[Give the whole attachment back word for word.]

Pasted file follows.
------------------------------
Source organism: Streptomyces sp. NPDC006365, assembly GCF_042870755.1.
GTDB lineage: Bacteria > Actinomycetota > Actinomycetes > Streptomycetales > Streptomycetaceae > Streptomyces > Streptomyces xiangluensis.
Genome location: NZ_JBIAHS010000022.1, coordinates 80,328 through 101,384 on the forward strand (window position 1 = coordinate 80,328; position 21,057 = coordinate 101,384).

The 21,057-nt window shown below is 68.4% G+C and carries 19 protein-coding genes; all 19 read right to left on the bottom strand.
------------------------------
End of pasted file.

Source organism: Streptomyces sp. NPDC006365, assembly GCF_042870755.1.
GTDB lineage: Bacteria > Actinomycetota > Actinomycetes > Streptomycetales > Streptomycetaceae > Streptomyces > Streptomyces xiangluensis.
Genome location: NZ_JBIAHS010000022.1, coordinates 80,328 through 101,384 on the forward strand (window position 1 = coordinate 80,328; position 21,057 = coordinate 101,384).

The 21,057-nt window shown below is 68.4% G+C and carries 19 protein-coding genes; all 19 read right to left on the bottom strand.